October 10, 2008

Corn crop, stocks bigger than expected

The U.S. Department of Agriculture’s crop production report today raised corn production and ending stocks, with production coming in at 12.2 billion bushels on 154.0 bushel-per-acre yields. This is a 1 percent gain in production (128 million bushels) and a 1.7 bushel per acre gain over last month, and if realized it will be the second largest yield on record (behind 2004). Total corn production remains the second highest on record, just behind last year.

The average pre-report guesstimate was for a 12.08 billion bushel crop.

Nebraska numbers also came in higher, with an estimated crop of 1.39 billion bushels on yields of 161 bushels per acre. A year ago, Nebraska saw a 1.47 billion bushel crop on yields of 157 bushels per acre.

For crop production details, click here.

These additional bushels, when combined with reduced use over the last quarter, have increased corn supplies. Beginning stocks for 2008-09 increased to 1.62 billion bushels, up from 1.58 billion. Feed use increased 150 million to 5.35 billion, while corn for ethanol dropped 100 million to 4.0 billion.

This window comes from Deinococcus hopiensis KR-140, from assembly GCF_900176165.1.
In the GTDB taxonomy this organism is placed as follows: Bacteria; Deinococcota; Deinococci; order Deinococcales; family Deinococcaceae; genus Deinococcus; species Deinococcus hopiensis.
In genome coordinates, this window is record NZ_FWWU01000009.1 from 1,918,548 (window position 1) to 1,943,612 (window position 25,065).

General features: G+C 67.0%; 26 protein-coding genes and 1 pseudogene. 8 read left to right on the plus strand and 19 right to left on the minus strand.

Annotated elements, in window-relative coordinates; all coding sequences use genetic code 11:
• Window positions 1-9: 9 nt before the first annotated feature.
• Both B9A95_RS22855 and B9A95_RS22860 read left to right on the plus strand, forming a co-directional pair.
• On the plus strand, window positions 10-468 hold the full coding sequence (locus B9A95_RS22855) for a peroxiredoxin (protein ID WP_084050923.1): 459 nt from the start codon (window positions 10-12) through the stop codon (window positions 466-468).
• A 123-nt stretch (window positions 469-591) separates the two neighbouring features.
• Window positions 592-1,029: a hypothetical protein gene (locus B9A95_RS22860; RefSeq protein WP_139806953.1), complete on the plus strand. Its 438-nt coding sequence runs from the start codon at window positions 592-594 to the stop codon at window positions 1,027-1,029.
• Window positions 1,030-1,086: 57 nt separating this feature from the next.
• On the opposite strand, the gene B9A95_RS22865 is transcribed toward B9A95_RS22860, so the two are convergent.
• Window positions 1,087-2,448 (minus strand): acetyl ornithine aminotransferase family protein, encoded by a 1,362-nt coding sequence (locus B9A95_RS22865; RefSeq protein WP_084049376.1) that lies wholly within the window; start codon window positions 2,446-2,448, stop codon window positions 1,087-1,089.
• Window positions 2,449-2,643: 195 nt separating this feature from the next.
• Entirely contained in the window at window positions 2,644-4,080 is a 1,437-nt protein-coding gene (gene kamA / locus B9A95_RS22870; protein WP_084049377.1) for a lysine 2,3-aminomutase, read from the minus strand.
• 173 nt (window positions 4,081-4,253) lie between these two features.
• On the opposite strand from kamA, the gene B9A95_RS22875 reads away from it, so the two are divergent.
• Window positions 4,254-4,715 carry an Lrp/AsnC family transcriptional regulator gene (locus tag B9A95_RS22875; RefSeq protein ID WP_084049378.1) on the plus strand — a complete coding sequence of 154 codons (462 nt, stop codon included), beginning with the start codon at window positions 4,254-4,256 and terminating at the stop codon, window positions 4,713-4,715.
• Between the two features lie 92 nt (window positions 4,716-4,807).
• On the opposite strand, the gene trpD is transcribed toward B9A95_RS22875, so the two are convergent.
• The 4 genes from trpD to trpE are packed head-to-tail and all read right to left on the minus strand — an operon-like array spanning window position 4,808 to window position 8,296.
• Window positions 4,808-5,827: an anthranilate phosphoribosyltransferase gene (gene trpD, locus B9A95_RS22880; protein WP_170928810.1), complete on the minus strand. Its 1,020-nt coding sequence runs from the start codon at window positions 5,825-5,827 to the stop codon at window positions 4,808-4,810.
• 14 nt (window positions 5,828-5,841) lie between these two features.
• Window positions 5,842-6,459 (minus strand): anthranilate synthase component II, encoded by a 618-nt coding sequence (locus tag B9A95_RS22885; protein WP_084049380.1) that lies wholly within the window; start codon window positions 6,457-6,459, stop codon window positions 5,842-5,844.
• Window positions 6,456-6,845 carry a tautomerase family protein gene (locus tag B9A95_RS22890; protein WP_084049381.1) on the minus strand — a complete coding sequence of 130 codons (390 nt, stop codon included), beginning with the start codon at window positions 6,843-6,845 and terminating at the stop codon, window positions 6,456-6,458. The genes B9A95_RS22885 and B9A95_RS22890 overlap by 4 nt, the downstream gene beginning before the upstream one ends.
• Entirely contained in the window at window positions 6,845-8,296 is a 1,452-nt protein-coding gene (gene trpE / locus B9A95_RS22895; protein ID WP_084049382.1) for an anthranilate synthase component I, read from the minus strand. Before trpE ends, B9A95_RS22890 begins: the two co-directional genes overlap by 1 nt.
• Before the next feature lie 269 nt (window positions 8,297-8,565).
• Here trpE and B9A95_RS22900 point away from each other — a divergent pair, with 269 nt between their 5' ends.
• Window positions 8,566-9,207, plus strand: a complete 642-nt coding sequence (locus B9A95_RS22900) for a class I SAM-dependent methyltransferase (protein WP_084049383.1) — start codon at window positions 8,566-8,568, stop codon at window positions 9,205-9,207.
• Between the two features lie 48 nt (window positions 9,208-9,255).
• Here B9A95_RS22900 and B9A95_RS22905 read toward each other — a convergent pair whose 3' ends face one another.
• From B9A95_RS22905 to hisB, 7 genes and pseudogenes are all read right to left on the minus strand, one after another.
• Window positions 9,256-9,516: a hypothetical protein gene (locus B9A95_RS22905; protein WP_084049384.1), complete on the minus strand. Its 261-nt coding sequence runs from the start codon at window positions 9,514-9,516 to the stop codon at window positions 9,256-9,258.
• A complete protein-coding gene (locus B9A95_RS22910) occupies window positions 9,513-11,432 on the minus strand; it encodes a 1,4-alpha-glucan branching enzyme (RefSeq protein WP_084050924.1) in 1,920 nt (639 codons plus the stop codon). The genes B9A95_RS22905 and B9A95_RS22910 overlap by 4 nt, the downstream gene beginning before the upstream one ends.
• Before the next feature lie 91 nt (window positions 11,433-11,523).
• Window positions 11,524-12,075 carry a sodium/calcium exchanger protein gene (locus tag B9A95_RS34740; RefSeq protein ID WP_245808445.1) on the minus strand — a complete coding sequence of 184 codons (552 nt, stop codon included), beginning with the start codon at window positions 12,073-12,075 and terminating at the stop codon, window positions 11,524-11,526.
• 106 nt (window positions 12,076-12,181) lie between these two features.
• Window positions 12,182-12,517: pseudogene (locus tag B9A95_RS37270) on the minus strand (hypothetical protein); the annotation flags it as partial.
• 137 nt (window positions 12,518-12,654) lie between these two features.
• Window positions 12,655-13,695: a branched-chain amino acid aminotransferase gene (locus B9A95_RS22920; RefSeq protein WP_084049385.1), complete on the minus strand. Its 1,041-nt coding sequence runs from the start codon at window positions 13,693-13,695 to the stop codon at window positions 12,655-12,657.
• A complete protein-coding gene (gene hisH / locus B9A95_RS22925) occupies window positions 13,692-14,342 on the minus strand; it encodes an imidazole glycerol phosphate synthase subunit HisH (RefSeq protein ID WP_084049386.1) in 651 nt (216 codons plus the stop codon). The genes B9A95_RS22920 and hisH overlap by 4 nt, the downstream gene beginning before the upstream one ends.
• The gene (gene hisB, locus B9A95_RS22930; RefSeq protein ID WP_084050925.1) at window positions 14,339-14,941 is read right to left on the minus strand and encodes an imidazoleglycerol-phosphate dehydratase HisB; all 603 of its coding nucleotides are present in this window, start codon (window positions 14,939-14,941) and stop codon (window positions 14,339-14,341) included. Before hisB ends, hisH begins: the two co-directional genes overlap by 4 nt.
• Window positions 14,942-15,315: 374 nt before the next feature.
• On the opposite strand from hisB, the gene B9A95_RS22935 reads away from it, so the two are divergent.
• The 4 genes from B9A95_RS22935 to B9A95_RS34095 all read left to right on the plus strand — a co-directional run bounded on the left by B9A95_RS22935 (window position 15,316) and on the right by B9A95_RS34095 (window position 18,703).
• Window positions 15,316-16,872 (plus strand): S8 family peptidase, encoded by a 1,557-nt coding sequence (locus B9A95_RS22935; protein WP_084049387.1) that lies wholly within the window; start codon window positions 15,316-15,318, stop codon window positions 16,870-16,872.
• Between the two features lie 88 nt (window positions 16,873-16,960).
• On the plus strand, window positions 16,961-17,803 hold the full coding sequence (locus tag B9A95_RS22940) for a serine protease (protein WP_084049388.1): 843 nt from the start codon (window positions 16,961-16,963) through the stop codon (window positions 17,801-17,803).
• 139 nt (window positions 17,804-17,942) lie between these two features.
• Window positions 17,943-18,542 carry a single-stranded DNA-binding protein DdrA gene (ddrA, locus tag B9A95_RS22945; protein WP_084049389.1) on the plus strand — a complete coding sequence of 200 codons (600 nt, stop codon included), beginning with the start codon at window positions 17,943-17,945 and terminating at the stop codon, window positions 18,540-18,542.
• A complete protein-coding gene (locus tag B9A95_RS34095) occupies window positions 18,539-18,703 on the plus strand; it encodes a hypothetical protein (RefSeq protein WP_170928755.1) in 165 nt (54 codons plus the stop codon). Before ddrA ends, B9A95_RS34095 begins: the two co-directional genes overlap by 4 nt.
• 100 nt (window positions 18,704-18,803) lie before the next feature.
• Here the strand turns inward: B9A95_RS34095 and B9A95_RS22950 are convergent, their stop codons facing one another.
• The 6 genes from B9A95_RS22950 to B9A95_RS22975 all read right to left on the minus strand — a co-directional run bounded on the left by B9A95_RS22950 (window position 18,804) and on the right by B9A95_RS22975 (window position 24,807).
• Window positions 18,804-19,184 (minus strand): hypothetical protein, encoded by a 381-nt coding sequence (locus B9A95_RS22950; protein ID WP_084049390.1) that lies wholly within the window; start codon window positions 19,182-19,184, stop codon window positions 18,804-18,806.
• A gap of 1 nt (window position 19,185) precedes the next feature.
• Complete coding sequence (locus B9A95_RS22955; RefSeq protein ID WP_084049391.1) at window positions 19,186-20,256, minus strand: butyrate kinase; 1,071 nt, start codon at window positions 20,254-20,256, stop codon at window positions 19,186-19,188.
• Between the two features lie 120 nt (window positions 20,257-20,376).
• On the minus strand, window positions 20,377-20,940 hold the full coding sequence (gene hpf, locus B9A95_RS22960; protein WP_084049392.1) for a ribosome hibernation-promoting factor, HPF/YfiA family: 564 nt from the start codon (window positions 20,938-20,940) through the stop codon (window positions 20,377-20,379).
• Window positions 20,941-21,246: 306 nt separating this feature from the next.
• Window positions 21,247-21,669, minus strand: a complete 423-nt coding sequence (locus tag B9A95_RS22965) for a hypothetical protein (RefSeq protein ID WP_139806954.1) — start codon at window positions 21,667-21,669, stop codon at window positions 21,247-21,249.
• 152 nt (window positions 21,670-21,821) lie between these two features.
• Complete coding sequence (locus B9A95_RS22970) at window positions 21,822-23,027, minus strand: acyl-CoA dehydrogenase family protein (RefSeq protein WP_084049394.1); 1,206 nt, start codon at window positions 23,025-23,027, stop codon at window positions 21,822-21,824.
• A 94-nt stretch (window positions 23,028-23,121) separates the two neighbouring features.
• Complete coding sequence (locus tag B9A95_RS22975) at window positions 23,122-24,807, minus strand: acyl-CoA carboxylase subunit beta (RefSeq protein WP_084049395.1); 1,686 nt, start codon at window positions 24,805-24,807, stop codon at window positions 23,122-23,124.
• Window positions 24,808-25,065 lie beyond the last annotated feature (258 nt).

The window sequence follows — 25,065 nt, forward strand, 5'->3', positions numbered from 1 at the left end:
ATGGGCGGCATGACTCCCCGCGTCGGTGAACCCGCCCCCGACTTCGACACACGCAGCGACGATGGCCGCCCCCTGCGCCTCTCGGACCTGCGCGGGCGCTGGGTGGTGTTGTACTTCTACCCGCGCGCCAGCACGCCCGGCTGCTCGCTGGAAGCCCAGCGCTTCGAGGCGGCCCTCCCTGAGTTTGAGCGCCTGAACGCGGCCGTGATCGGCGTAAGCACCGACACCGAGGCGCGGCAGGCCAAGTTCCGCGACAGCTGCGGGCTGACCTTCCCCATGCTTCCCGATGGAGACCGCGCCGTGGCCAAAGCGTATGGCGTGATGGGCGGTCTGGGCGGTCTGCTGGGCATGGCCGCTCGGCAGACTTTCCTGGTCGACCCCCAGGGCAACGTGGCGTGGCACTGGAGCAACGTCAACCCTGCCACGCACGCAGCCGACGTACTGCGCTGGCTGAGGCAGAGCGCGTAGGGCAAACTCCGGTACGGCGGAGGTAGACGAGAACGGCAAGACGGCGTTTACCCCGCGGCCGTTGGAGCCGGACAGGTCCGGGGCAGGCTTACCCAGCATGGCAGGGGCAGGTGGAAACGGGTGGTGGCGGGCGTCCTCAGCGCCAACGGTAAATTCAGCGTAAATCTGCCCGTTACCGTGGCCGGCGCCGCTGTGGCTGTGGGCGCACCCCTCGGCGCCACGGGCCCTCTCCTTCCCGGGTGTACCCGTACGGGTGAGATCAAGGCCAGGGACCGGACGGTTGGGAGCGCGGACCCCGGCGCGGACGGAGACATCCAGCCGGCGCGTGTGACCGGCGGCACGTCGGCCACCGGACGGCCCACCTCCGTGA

That leaves total ending stocks for the 2008-09 crop at 1.15 billion bushels.

USDA then cut the average expected farm price a full 80 cents to $4.20-5.20 per bushel.

The ethanol figure was cut because USDA believes gasoline consumption will slow, but adding to that is the slowing pace of new plants coming online. Conceivably, this number could shrink further.

Feed use was increased on larger supplies, reduced availability of distillers grains and "sharply lower prices."

For the supply and demand report, click here.

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